1. Popeye (1980) – When I was just six years old, I managed to win tickets to the premeire of Popeye. No one in my family seemed quite as excited as me, but it was my fantastic coloring work that won those tickets. There was a red carpet and cameras and Robin Williams. It was something. The movie got panned, but I still remember that night and that movie. Even though you hate spinach, you gotta eat it. “I hates spinach!”
  2. The World According to Garp (1982) - The John Irving novel is one of my favorite books. I read the book before I saw the movie, so of course I hated the movie. And I hated it for a while. I re-watched the film some years later and I fell in love. Robin Williams played the role of Garp perfectly, quietly and gave life to him. The movie gave me hope as a fellow writer who has a crazy family of her own. “You know, everybody dies. My parents died. Your father died. Everybody dies. I’m going to die too. So will you. The thing is, to have a life before we die. It can be a real adventure having a life.”
  3. Good Morning Vietnam (1987) - vietnamI pretty much had this movie memorised. It was the first of Robin Williams as Teacher roles, and I ate it up. I wanted to have a teacher like him! But of course, there aren’t a lot of teachers that can do really great John Wayne impressions. It was also one of the first times we see him as activist. Standing up for what’s right no matter what the consequence. The lesson: “Okay, if someone is not telling the truth, you say that they are full of… (Vietnamese Class: Shit!) If someone has made you angry or angrier, they have…(Vietnamese Class: Pissed me off!)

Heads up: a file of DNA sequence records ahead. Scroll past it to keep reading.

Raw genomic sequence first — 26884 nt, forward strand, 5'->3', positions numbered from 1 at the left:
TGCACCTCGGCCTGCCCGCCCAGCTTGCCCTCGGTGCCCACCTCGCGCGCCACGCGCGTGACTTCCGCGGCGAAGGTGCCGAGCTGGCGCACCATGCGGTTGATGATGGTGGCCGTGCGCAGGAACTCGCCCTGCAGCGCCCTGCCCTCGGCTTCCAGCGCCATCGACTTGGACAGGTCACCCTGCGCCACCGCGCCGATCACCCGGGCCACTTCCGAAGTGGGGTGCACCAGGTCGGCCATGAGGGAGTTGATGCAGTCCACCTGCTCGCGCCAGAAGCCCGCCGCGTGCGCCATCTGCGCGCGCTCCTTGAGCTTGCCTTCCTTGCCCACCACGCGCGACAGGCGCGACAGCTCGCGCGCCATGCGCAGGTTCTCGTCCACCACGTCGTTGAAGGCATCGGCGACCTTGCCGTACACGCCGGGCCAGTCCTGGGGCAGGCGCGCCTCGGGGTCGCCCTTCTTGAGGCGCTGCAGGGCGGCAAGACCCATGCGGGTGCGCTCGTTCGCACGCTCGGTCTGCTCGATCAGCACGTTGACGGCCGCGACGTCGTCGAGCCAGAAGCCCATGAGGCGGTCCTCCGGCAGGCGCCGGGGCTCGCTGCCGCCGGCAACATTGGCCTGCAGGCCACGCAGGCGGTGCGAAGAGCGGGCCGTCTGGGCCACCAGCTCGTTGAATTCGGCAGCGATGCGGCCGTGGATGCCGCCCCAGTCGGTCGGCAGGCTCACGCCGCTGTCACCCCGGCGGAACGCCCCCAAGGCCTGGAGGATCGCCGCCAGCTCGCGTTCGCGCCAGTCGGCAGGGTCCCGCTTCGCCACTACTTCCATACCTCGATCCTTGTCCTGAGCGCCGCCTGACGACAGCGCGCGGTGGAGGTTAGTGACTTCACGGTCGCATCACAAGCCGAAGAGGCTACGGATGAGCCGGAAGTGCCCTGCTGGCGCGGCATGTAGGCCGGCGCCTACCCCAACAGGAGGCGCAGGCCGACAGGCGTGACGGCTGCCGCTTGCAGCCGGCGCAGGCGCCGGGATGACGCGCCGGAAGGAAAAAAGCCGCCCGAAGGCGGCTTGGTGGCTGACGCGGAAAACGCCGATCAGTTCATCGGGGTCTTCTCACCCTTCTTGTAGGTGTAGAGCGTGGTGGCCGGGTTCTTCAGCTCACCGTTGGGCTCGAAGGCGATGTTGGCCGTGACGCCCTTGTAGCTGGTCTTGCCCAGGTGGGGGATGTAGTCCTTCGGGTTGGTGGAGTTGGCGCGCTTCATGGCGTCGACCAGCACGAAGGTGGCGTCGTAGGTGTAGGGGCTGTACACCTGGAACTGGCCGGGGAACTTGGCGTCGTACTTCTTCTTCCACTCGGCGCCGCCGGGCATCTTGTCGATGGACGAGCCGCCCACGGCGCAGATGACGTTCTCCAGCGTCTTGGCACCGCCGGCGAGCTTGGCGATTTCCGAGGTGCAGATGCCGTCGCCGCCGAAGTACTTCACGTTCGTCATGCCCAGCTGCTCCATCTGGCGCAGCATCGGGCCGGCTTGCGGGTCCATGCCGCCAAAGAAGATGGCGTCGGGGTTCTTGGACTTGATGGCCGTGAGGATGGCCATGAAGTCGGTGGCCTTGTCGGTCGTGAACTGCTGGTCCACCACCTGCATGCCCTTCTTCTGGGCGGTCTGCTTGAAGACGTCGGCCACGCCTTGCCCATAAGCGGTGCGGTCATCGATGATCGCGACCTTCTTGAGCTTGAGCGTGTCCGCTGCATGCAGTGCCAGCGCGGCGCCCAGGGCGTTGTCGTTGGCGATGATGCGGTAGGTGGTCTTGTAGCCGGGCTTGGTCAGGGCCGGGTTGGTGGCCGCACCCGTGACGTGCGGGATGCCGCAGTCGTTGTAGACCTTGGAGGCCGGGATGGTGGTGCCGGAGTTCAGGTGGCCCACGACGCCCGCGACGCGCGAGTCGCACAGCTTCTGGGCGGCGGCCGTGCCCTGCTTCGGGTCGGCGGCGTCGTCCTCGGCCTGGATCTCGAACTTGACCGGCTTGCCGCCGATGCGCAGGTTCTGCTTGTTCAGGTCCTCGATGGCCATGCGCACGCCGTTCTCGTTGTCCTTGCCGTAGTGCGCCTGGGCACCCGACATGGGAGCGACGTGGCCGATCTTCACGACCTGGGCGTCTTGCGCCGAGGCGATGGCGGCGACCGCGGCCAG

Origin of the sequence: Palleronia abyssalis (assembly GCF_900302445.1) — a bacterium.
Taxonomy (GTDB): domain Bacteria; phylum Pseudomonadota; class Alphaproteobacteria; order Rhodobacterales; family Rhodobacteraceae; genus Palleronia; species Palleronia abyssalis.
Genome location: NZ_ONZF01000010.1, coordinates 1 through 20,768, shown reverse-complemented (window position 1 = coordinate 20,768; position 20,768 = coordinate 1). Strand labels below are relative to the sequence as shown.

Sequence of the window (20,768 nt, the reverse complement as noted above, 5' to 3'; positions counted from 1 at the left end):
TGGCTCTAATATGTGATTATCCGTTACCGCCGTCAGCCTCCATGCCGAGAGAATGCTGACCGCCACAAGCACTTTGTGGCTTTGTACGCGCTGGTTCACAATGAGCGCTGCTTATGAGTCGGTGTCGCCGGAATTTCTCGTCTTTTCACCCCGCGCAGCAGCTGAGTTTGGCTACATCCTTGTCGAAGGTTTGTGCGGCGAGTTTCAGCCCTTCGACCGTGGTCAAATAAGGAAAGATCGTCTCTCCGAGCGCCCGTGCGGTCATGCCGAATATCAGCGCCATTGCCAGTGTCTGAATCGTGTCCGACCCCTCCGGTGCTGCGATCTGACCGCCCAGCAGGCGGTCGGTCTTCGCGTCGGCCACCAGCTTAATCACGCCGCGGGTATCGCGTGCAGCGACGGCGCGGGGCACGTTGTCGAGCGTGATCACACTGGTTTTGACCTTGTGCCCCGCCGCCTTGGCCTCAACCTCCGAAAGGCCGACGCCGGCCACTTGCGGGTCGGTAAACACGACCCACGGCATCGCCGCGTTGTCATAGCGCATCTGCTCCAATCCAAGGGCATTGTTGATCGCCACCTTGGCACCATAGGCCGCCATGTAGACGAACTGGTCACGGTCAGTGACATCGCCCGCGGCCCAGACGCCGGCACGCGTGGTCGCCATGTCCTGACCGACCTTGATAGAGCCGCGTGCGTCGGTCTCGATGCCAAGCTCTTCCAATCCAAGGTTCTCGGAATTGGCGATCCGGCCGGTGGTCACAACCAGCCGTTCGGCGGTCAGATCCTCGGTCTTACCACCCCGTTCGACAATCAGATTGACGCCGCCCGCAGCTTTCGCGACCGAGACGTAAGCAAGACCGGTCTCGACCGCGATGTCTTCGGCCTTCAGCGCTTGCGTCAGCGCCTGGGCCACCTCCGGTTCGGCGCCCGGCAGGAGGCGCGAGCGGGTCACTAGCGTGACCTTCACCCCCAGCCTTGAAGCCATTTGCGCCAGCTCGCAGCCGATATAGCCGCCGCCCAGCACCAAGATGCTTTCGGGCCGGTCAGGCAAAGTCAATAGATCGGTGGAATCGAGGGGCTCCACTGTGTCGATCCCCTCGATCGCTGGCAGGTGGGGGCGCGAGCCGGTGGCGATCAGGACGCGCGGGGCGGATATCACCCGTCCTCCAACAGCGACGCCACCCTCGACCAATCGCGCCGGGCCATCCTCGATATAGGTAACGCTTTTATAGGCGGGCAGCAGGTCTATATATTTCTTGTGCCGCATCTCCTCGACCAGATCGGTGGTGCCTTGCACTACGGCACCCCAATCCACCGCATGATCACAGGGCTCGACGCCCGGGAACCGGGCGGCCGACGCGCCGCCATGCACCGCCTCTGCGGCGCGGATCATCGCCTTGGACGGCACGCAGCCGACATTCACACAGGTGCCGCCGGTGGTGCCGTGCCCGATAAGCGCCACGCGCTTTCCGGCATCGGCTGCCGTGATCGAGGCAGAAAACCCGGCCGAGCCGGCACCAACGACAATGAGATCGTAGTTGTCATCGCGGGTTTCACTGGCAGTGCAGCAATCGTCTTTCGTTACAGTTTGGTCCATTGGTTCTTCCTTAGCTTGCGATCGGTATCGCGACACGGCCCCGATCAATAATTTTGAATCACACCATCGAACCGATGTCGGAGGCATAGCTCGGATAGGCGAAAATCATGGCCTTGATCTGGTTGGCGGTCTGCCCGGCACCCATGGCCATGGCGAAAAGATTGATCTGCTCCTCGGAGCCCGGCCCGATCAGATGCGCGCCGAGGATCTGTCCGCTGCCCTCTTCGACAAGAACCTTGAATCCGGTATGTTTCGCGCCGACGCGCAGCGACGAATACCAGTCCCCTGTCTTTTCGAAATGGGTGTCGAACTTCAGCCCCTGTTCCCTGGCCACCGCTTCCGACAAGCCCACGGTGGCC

4. Dead Poets Society (1989) - o-captainIn what way did this movie not change the way I look at life? I was fifteen years old when this came out and I wished, prayed and tried to figure out a way to go to boarding school. In the 50’s. I know, I know. Impossible. But even as a smart ass kid, I understood the message – Carpe diem, boys. Rip up the instructions, fuck the rules, and live life! Suck the marrow from the bone! And, “No matter what anybody tells you, words and ideas can change the world.” I still believe that. And I’m standing on my desk for you.
  5. The Fisher King (1991) - TheFisherKingRobinWilliamsPTSonyPicturesStill one of his greatest films. And the life lesson here is pretty simple. “There’s three things in this world that you need: Respect for all kinds of life, a nice bowel movement on a regular basis, and a navy blazer.”
  6. The Birdcage (1996) - For me this movie was the perfect storm of awesome. You get Robin Williams being hilarious yet holding back because you just have to hold back when you are next to Nathan Lane. And you also get Gene Hackman, who can do no wrong. Together they gave this movie just what it needed to work: heart. “Yes, I wear foundation. Yes, I live with a man. Yes, I’m a middle- aged fag. But I know who I am, Val. It took me twenty years to get here, and I’m not gonna let some idiot senator destroy that. Fuck the senator, I don’t give a damn what he thinks.”